Will the new nuclear plant mean cheaper bills? Energy Secretary Ed Davey is challenged at a news conference
The government has given the go-ahead for the UK’s first new nuclear station in a generation.
France’s EDF Energy will lead a consortium, which includes Chinese investors, to build the Hinkley Point C plant in Somerset.
Ministers say the deal will help take the UK towards low-carbon power and lower generating costs in future.
Critics warn guaranteeing the group a price for electricity at twice the current level will raise bills.
“For the first time, a nuclear station in this country will not have been built with money from the British taxpayer,” said Secretary of State for Energy Edward Davey.
The two reactors planned for Hinkley, which will provide power for about 60 years, are a key part of the coalition’s drive to shift the UK away from fossil fuels towards low-carbon power.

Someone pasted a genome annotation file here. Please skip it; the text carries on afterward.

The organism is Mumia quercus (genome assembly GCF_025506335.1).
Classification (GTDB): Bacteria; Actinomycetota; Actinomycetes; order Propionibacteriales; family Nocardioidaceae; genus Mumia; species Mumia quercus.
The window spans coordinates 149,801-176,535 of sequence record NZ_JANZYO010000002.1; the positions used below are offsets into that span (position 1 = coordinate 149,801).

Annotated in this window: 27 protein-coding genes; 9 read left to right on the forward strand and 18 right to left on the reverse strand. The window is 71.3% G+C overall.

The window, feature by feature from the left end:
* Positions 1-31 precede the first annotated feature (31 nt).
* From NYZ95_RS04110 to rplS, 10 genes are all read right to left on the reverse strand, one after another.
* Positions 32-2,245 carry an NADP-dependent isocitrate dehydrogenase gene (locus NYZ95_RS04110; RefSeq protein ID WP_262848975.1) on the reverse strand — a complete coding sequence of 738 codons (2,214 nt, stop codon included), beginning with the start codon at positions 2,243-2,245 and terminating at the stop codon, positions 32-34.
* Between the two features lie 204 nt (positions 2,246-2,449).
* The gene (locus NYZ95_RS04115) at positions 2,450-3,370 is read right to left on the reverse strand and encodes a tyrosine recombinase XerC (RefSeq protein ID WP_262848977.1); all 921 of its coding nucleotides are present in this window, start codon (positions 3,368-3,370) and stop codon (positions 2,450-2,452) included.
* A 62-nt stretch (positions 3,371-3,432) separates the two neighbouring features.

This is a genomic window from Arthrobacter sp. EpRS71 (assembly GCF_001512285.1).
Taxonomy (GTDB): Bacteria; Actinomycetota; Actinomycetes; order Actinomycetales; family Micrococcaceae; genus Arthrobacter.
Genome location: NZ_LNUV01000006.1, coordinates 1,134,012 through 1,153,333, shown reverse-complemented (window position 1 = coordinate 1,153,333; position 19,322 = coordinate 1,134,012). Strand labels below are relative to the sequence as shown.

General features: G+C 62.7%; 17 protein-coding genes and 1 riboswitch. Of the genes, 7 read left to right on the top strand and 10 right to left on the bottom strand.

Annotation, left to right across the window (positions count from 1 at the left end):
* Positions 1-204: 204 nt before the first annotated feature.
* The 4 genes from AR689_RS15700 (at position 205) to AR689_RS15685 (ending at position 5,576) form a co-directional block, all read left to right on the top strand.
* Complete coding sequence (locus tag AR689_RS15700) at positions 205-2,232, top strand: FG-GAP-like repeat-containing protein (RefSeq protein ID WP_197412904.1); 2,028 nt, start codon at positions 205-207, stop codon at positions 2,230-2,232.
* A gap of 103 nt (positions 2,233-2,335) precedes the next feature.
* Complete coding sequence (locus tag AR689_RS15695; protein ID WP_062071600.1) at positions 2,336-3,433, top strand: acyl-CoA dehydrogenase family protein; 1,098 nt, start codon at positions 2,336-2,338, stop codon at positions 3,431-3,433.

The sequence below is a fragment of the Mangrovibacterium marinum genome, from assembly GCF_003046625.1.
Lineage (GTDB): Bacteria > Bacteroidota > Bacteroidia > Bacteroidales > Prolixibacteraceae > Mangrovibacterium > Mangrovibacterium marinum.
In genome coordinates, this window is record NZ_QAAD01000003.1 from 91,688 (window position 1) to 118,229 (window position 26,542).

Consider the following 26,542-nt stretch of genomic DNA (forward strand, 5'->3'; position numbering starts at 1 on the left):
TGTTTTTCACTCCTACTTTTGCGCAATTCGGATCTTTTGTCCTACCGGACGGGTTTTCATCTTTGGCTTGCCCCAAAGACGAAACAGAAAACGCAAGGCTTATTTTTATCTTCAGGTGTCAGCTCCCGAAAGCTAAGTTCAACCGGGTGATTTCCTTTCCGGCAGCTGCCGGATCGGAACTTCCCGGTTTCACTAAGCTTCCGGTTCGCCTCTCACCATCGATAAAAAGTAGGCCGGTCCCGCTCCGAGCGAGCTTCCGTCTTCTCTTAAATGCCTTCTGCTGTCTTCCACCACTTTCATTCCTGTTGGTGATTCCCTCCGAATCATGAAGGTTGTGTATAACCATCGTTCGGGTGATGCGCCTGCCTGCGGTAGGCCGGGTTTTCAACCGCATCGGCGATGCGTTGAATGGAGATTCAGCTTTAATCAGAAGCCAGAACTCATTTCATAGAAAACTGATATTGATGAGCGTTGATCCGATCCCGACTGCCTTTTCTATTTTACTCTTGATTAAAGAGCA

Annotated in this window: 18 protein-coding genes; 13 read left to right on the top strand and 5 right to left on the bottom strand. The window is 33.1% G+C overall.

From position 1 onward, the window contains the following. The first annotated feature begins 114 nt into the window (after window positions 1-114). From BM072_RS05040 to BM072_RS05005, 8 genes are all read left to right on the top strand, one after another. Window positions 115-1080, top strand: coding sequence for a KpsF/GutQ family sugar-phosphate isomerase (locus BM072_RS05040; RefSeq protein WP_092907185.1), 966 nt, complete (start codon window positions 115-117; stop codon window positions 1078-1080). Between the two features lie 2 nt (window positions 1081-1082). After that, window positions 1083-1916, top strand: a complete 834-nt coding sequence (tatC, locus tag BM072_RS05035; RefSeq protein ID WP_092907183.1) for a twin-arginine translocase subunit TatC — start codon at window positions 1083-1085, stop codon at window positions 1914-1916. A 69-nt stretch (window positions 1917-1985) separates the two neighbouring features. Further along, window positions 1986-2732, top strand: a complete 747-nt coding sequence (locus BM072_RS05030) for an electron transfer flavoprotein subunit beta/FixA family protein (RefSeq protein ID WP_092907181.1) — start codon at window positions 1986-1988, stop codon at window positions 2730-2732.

Ministers and EDF have been in talks for more than a year about the minimum price the company will be paid for electricity produced at the site, which the government estimates will cost £16bn to build.
However, Dr Paul Dorfman, from the Energy Institute at University College London, said “what it equates to actually is a subsidy and the coalition said they would never subsidise nuclear”.
He added: “It is essentially a subsidy of between what we calculate to be £800m to £1bn a year that the UK taxpayer and energy consumer will be putting into the deep pockets of Chinese and French corporations, which are essentially their governments.”
Chinese companies China National Nuclear Corporation and China General Nuclear Power Corporation will be minority shareholders in the project.
The move follows Chancellor George Osborne’s announcement last week that Chinese firms would be allowed to invest in civil nuclear projects in the UK.
Prime Minister David Cameron said that the new Hinkley Point plant was “an excellent deal for Britain and British consumers”.
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